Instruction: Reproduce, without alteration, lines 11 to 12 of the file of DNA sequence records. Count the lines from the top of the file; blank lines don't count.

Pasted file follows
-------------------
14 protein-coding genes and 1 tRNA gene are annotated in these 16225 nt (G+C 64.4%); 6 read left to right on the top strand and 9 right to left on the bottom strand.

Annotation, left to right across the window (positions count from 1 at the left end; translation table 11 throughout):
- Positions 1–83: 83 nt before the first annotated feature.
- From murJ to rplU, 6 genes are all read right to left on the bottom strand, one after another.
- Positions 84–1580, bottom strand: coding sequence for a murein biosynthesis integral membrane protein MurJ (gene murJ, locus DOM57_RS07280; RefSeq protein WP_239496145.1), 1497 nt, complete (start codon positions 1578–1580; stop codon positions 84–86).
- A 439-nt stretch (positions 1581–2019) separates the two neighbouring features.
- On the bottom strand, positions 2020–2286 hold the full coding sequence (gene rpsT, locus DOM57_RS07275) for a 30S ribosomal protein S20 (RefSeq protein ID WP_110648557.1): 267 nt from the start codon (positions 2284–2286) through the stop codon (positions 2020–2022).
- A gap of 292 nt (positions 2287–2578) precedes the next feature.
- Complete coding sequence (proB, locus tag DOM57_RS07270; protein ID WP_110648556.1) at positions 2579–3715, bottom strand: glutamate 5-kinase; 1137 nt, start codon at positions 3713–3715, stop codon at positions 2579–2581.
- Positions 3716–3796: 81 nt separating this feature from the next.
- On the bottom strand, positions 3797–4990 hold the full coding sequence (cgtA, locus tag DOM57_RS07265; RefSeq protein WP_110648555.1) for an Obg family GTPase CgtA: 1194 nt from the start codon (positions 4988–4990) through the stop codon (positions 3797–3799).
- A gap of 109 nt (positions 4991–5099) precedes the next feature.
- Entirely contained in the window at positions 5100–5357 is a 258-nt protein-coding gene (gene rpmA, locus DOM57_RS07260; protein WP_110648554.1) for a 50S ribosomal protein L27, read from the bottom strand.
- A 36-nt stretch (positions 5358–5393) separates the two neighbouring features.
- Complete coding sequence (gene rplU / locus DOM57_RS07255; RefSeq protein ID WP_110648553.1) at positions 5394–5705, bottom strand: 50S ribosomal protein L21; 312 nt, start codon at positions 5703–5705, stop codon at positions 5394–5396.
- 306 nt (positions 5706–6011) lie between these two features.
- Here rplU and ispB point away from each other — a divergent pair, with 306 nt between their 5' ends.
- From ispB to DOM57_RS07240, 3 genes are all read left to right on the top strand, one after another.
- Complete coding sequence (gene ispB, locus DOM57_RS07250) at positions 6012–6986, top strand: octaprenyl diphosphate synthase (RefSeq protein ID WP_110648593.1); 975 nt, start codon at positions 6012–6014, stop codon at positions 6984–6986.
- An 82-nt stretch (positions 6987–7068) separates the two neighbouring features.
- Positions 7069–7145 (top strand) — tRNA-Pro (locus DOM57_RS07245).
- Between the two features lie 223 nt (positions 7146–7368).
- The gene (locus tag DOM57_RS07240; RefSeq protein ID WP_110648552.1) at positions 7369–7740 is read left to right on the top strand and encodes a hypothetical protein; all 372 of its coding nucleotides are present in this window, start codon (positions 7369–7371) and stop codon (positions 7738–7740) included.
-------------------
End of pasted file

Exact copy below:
- On the bottom strand, positions 3797–4990 hold the full coding sequence (cgtA, locus tag DOM57_RS07265; RefSeq protein WP_110648555.1) for an Obg family GTPase CgtA: 1194 nt from the start codon (positions 4988–4990) through the stop codon (positions 3797–3799).
- A gap of 109 nt (positions 4991–5099) precedes the next feature.